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Lazy Summer Days Kids Activities

by Sara Ipatenco

Those long summer days are a blessing and a curse. You have more time to spend with your offspring, but you also have to listen to declarations of boredom more often than you'd like. While your kids probably spend plenty of time being active, they need a little down time, too. Planning a few entertaining and relaxing activities ahead of time will leave you prepared when your children complain that they can't find anything to do.

Backyard Fun

Find a shady spot, take a stack of books and a snack and settle down to enjoy a few good stories together. Gather your kids and lie on your backs. Watch the clouds shift and move, challenging each other to find images in the fluffy wisps. Look for an ant hill or a caterpillar. Settle down with your children and observe what the creatures do. You might even encourage them to make up stories about the bugs they're watching. A bucket of sidewalk chalk and a blank driveway will encourage creativity on lazy days, too. Let your kids stay to watch the sun go down and the stars come out once or twice each summer, as well.

Outdoor Activities

Nothing says lazy summer days like sitting on a dock or creek bed hoping to catch a few fish. Collect some worms in your backyard and take your children to a fishing hole. Practice sitting quietly and calmly while you wait for a bite. If you find a shady spot to fish, your kids might even catch a quick snooze while they wait. Take a meandering nature hunt through your neighborhood, nearby park or nature preserve. Give your children each a bucket to collect a few of their favorite finds. A nice, slow walk around a lake is another relaxing way to spend a lazy summer afternoon.

Indoor Ideas

Rainy days are an inevitable part of summer, and they practically beg for laziness. Skip the movies, computers and video games, though. Pull out art supplies such as paper, stickers, glue, magazines, crayons, sequins and pipe cleaners, and give your children free rein to create whatever they want. Have a coloring contest and award prizes for using the most colors or adding the best details. Give each child some kind of prize. Let your kids get out every toy they own. Encourage them to lie on the floor creating stories and adventures. Get down on the floor and play along. You'll get valuable time with your children, but you'll also get a glimpse into their world. Building a fort with bed sheets or baking a batch of cookies are additional activities that are both calm and enjoyable on rainy summer afternoons.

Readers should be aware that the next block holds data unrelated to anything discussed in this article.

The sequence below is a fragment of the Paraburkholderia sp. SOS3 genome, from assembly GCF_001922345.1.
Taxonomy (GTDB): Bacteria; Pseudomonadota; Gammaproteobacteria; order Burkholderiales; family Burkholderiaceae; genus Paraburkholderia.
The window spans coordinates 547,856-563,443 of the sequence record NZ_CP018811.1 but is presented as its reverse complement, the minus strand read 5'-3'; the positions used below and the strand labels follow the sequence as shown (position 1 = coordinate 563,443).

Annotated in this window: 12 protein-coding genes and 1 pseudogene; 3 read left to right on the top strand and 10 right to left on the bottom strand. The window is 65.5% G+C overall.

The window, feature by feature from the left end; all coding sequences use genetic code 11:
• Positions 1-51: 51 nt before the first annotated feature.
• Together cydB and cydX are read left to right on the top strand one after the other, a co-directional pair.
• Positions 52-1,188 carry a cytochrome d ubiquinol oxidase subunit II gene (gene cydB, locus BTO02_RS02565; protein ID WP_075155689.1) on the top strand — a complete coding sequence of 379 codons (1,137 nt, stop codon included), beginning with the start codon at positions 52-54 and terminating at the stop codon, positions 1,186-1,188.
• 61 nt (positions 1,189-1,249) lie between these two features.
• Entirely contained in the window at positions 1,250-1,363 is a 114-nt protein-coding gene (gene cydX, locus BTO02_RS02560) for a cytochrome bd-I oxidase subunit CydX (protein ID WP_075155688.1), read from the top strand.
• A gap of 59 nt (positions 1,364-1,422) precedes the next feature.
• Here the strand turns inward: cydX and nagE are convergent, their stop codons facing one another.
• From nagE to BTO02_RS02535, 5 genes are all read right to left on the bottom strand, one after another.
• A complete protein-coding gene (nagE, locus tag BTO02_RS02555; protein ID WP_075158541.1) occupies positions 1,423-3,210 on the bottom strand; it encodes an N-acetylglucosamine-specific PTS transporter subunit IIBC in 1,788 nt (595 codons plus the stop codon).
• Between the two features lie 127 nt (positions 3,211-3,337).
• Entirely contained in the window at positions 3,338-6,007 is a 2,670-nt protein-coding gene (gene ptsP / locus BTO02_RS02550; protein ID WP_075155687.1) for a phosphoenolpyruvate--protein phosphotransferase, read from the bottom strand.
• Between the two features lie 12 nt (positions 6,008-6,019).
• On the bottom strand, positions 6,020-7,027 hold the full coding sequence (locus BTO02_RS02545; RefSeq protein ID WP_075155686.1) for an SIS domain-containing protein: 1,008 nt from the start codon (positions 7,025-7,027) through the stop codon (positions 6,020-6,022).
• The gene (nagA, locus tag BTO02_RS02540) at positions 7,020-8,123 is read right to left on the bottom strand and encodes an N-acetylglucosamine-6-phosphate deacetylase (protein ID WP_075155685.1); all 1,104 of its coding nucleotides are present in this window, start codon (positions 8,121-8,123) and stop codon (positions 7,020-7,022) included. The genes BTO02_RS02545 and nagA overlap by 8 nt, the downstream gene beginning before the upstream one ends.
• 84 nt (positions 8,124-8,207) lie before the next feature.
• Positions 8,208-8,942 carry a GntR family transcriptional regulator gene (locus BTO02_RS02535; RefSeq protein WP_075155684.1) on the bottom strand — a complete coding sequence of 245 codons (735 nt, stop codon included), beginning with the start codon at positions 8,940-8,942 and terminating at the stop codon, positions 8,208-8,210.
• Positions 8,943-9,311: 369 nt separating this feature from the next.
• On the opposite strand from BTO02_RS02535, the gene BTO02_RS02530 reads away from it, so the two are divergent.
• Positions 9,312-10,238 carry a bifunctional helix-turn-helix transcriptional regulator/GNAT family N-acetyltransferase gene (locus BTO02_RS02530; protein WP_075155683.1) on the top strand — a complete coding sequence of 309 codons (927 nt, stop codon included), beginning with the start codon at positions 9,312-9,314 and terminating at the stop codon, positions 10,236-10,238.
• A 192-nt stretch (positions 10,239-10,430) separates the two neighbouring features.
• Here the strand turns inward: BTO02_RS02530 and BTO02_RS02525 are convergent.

Away From Home

Head to the library and let your children choose a few books they would like you read to them. Snuggle up in a comfy chair and spend some time relaxing with entertaining stories. Strap your children into the car and take them on a scenic drive. Take a trip up the mountains or along the beach. Encourage your kids to point out interesting objects. Bring along a snack, such as popcorn, to make the drive more enjoyable.

References

  • 101 Things Every Kid Should Do Growing Up; Alecia Devantier
  • What Kids Really Want That Money Can't Buy; Betsy Taylor

About the Author

Sara Ipatenco has taught writing, health and nutrition. She started writing in 2007 and has been published in Teaching Tolerance magazine. Ipatenco holds a bachelor's degree and a master's degree in education, both from the University of Denver.

Photo Credits

  • Digital Vision./Digital Vision/Getty Images